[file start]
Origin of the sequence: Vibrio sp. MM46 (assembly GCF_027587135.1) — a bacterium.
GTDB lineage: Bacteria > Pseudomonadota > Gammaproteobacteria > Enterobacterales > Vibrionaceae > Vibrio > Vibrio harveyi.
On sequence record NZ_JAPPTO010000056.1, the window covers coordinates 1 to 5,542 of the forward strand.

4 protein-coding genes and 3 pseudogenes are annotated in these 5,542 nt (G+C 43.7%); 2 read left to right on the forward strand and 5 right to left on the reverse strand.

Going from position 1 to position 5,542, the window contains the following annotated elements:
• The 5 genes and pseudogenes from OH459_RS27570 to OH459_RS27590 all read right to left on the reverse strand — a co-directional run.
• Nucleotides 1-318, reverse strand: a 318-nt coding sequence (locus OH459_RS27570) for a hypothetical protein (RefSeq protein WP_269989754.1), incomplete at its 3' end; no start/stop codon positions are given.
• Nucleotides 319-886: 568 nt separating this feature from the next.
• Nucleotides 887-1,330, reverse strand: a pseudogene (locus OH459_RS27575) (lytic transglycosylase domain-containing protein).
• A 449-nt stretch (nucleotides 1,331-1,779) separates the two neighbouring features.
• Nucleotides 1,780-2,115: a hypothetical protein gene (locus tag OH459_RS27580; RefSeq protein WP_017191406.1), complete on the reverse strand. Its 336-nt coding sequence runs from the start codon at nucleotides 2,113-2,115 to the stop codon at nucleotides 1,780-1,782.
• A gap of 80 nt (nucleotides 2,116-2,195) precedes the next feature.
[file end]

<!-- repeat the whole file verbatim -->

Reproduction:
Origin of the sequence: Vibrio sp. MM46 (assembly GCF_027587135.1) — a bacterium.
GTDB lineage: Bacteria > Pseudomonadota > Gammaproteobacteria > Enterobacterales > Vibrionaceae > Vibrio > Vibrio harveyi.
On sequence record NZ_JAPPTO010000056.1, the window covers coordinates 1 to 5,542 of the forward strand.

4 protein-coding genes and 3 pseudogenes are annotated in these 5,542 nt (G+C 43.7%); 2 read left to right on the forward strand and 5 right to left on the reverse strand.

Going from position 1 to position 5,542, the window contains the following annotated elements:
• The 5 genes and pseudogenes from OH459_RS27570 to OH459_RS27590 all read right to left on the reverse strand — a co-directional run.
• Nucleotides 1-318, reverse strand: a 318-nt coding sequence (locus OH459_RS27570) for a hypothetical protein (RefSeq protein WP_269989754.1), incomplete at its 3' end; no start/stop codon positions are given.
• Nucleotides 319-886: 568 nt separating this feature from the next.
• Nucleotides 887-1,330, reverse strand: a pseudogene (locus OH459_RS27575) (lytic transglycosylase domain-containing protein).
• A 449-nt stretch (nucleotides 1,331-1,779) separates the two neighbouring features.
• Nucleotides 1,780-2,115: a hypothetical protein gene (locus tag OH459_RS27580; RefSeq protein WP_017191406.1), complete on the reverse strand. Its 336-nt coding sequence runs from the start codon at nucleotides 2,113-2,115 to the stop codon at nucleotides 1,780-1,782.
• A gap of 80 nt (nucleotides 2,116-2,195) precedes the next feature.